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Drink less, save the world (and yourself)

The consumption of alcoholic beverages is a custom found in many cultures worldwide, including our own. In fact, as the State Press recently reported, beer sales in the United States so far this year are up 1.4 percent over last year, despite the combination of declining real incomes and crushing inflation on the barest of necessities — health care, food, and gas prices.

Why is it that “some people would rather buy a six-pack of beer than a carton of eggs?”

More to the point, why shouldn’t that be the case? Let’s look at a few reasons:

• Public safety: According to The State Press, a large proportion (80%) of assaults at ASU are alcohol-related. One reason is that ethanol (the type of alcohol found in drinks) decreases judgment and coordination at blood concentrations as low as 0.03-0.06 percent, even before a person is “drunk.” The physical risks of intoxication thus reach well below the legal intoxication threshold.

• Public health: Ethanol consumption contributes directly to obesity, as well as indirectly causing many other problems by its addictive and mind-altering properties. According to numerous health-oriented Web sites, ethanol contains 7.1 calories per gram — almost twice as much as either carbohydrates or proteins (four calories per gram), and almost as much as pure fat (nine calories per gram). In fact, ethanol’s energy content is so high that it is used as a gasoline additive.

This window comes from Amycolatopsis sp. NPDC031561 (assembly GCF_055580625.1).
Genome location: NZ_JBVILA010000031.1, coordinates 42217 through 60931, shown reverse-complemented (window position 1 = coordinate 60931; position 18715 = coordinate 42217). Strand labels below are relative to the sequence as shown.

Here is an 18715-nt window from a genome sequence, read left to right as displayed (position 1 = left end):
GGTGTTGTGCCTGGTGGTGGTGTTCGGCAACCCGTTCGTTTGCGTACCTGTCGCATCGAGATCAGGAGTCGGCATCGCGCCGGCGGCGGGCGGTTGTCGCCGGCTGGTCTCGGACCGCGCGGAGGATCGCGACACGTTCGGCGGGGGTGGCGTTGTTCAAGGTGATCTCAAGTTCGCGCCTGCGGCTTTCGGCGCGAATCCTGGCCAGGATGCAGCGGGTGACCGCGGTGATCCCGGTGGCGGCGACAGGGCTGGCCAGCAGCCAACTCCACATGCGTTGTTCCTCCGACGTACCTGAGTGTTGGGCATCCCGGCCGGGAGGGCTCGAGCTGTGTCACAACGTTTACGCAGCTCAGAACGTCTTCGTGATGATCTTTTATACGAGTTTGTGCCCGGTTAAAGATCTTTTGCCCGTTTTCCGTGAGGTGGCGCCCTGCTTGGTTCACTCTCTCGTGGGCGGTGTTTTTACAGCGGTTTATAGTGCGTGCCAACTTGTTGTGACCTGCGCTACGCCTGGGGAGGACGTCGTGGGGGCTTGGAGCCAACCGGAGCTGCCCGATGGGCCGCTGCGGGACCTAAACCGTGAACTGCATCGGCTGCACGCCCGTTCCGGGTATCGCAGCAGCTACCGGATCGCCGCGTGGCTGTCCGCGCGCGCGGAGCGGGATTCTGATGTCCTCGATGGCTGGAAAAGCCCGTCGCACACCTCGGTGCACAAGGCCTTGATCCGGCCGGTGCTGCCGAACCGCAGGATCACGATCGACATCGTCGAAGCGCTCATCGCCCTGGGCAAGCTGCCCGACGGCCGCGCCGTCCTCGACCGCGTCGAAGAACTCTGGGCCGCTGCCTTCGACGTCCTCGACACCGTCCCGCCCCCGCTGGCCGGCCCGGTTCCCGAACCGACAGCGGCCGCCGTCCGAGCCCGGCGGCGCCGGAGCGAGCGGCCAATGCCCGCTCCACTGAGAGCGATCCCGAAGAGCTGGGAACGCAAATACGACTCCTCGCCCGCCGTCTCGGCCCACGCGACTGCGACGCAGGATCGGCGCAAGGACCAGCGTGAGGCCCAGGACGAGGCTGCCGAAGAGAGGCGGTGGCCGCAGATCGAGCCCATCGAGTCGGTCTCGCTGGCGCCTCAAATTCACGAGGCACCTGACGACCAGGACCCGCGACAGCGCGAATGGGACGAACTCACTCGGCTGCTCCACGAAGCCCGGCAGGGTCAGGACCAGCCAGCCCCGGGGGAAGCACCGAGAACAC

• Environmental problems: Aside from the litter of nonbiodegradable glass bottles and metal cans (often left unrecycled by judgment-impaired consumers), the production and transport of alcoholic beverages and their containers wastes large amounts of precious energy, at a time when world supplies are fast being depleted. For example, according to the Environmental Protection Agency, making a pound of aluminum — which makes about 30 cans — uses an average of 7.5 kilowatt-hours of electricity. This corresponds to about 0.25 kWh, or 900,000 joules of energy per can!

Even more energy is used in the process of fermentation by which alcohol is produced. Feeding barley or wheat to yeast for ethanol production is much less efficient than feeding people directly, just as raising animals for meat is less efficient than eating the grain ourselves.

The tons of grain (and grapes) that go into beer and wine production could feed far more hungry people than the amount of beer and wine produced. (To top it all off, ethanol is dehydrating — so alcoholic beverages actually don’t even satisfy your thirst; they increase it.)

• All the above arguments might be countered if ethanol were some sort of wonder drug that could add ten years to our lives … but is it?

Certain wines have been reported to decrease heart-disease risks, but only when consumed in limited quantities. Any such effect is also at least partly negated by increased cancer risk, which has been found even for low doses of alcohol.

The heart-health benefits certainly do not apply for overdoses of the magnitude that college students frequently consume. And even in small quantities, alcohol tastes terrible (as most drugs do), causes headaches and hangovers in many people, and still accomplishes nothing that a better diet couldn’t.

Ultimately, it is your choice whether to drink alcohol or not. But by reducing your consumption, you can save money and protect both yourself and the environment.

Kenneth can be reached by e-mail at

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